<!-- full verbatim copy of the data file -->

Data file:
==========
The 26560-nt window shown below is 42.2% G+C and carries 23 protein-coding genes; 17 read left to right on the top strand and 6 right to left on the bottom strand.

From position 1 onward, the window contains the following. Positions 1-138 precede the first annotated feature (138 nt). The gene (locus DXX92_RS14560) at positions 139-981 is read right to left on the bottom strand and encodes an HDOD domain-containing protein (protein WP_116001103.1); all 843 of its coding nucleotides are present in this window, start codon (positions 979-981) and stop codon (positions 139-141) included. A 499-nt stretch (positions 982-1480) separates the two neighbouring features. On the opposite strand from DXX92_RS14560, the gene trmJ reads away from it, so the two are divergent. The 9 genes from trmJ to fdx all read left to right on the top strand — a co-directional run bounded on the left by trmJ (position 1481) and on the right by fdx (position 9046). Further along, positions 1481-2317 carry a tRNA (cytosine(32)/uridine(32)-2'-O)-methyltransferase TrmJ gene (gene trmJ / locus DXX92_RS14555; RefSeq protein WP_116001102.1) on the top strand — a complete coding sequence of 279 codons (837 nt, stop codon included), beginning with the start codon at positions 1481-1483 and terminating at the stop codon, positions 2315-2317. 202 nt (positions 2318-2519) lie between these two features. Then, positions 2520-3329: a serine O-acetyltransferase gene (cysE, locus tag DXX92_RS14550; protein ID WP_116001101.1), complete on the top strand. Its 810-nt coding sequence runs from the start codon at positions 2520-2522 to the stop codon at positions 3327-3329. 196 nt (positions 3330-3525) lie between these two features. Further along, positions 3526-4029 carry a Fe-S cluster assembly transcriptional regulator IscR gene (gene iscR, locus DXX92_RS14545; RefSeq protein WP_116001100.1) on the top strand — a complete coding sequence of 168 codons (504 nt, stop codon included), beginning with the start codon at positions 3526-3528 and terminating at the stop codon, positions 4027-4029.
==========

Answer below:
The 26560-nt window shown below is 42.2% G+C and carries 23 protein-coding genes; 17 read left to right on the top strand and 6 right to left on the bottom strand.

From position 1 onward, the window contains the following. Positions 1-138 precede the first annotated feature (138 nt). The gene (locus DXX92_RS14560) at positions 139-981 is read right to left on the bottom strand and encodes an HDOD domain-containing protein (protein WP_116001103.1); all 843 of its coding nucleotides are present in this window, start codon (positions 979-981) and stop codon (positions 139-141) included. A 499-nt stretch (positions 982-1480) separates the two neighbouring features. On the opposite strand from DXX92_RS14560, the gene trmJ reads away from it, so the two are divergent. The 9 genes from trmJ to fdx all read left to right on the top strand — a co-directional run bounded on the left by trmJ (position 1481) and on the right by fdx (position 9046). Further along, positions 1481-2317 carry a tRNA (cytosine(32)/uridine(32)-2'-O)-methyltransferase TrmJ gene (gene trmJ / locus DXX92_RS14555; RefSeq protein WP_116001102.1) on the top strand — a complete coding sequence of 279 codons (837 nt, stop codon included), beginning with the start codon at positions 1481-1483 and terminating at the stop codon, positions 2315-2317. 202 nt (positions 2318-2519) lie between these two features. Then, positions 2520-3329: a serine O-acetyltransferase gene (cysE, locus tag DXX92_RS14550; protein ID WP_116001101.1), complete on the top strand. Its 810-nt coding sequence runs from the start codon at positions 2520-2522 to the stop codon at positions 3327-3329. 196 nt (positions 3330-3525) lie between these two features. Further along, positions 3526-4029 carry a Fe-S cluster assembly transcriptional regulator IscR gene (gene iscR, locus DXX92_RS14545; RefSeq protein WP_116001100.1) on the top strand — a complete coding sequence of 168 codons (504 nt, stop codon included), beginning with the start codon at positions 3526-3528 and terminating at the stop codon, positions 4027-4029.